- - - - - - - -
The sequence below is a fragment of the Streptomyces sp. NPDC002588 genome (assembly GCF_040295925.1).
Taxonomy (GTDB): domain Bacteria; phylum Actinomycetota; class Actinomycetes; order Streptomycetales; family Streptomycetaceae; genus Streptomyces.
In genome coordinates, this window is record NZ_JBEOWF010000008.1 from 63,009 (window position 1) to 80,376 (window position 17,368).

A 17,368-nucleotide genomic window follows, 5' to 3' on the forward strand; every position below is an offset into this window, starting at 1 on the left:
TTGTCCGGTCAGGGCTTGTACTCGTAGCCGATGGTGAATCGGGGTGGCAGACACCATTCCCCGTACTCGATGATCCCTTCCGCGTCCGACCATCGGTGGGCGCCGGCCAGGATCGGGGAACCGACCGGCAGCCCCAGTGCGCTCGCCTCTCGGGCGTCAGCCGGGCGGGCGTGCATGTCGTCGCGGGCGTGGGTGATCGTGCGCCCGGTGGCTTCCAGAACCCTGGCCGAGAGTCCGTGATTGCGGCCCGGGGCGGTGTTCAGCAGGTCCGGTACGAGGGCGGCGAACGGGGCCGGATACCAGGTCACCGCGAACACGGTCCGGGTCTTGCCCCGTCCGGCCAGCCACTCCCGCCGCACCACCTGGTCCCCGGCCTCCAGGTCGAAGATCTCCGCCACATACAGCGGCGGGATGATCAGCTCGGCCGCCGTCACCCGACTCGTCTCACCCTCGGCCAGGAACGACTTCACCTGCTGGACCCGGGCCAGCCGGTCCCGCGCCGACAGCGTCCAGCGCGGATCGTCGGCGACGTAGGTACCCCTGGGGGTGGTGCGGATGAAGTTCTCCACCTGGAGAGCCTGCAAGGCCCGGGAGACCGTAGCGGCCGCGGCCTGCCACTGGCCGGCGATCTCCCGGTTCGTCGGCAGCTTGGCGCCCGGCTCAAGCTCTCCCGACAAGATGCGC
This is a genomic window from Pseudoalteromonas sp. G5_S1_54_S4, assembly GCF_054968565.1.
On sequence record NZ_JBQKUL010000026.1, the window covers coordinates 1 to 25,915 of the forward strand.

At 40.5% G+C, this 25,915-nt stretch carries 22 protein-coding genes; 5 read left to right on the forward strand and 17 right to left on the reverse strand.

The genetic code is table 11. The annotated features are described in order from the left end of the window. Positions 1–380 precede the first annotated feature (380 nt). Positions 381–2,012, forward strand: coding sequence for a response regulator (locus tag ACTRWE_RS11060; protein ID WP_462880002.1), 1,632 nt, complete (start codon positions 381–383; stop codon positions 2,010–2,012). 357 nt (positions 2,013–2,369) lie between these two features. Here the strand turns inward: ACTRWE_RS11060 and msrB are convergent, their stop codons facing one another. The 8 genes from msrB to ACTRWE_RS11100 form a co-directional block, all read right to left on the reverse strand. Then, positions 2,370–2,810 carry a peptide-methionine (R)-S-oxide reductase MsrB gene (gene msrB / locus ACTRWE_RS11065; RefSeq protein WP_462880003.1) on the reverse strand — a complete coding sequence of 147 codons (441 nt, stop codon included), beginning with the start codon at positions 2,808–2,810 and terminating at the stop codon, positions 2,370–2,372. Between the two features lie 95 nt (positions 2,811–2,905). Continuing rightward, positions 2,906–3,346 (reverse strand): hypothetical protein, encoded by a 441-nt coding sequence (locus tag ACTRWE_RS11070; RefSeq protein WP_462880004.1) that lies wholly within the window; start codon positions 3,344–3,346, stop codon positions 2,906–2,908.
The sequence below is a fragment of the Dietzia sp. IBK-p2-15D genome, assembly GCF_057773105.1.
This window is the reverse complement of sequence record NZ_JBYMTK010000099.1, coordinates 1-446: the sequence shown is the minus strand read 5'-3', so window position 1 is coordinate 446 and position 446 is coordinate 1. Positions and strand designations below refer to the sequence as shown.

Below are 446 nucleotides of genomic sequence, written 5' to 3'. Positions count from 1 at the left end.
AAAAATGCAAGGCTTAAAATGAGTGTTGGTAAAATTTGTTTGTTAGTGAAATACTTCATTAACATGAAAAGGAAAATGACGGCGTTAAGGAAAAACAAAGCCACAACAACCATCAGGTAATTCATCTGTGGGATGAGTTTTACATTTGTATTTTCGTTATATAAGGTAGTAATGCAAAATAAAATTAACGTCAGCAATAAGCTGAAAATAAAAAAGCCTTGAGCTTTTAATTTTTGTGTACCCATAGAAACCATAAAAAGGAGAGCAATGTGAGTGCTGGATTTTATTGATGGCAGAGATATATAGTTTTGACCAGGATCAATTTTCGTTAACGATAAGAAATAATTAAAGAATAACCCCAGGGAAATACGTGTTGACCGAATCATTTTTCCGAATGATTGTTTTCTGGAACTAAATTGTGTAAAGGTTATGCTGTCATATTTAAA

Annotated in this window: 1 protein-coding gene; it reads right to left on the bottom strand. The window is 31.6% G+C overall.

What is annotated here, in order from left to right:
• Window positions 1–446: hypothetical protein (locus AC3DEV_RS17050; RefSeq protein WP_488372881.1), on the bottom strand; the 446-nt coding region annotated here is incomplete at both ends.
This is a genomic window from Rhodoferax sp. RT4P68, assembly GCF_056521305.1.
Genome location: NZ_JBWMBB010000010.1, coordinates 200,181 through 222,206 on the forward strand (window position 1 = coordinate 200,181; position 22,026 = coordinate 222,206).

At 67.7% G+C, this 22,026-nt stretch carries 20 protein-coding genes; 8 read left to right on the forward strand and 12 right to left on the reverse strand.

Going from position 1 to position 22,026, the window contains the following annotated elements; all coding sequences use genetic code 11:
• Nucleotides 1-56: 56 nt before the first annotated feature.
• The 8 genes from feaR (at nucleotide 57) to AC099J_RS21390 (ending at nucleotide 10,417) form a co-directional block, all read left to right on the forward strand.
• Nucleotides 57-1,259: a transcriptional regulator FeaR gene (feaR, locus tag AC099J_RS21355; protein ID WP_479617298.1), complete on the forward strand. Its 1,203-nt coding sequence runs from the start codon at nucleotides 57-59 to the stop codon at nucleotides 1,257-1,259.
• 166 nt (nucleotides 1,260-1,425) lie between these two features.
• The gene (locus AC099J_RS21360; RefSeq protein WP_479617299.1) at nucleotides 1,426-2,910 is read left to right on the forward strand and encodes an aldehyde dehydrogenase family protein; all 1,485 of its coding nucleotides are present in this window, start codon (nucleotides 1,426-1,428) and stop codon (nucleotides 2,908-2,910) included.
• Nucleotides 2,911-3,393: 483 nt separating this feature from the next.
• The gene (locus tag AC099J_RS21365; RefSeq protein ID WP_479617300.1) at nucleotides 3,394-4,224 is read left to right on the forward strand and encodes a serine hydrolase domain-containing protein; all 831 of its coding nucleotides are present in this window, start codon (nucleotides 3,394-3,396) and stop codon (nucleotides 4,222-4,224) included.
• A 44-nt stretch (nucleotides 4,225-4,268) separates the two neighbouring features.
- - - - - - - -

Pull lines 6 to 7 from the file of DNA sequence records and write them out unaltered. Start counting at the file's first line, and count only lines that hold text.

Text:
This is a genomic window from Pseudoalteromonas sp. G5_S1_54_S4, assembly GCF_054968565.1.
On sequence record NZ_JBQKUL010000026.1, the window covers coordinates 1 to 25,915 of the forward strand.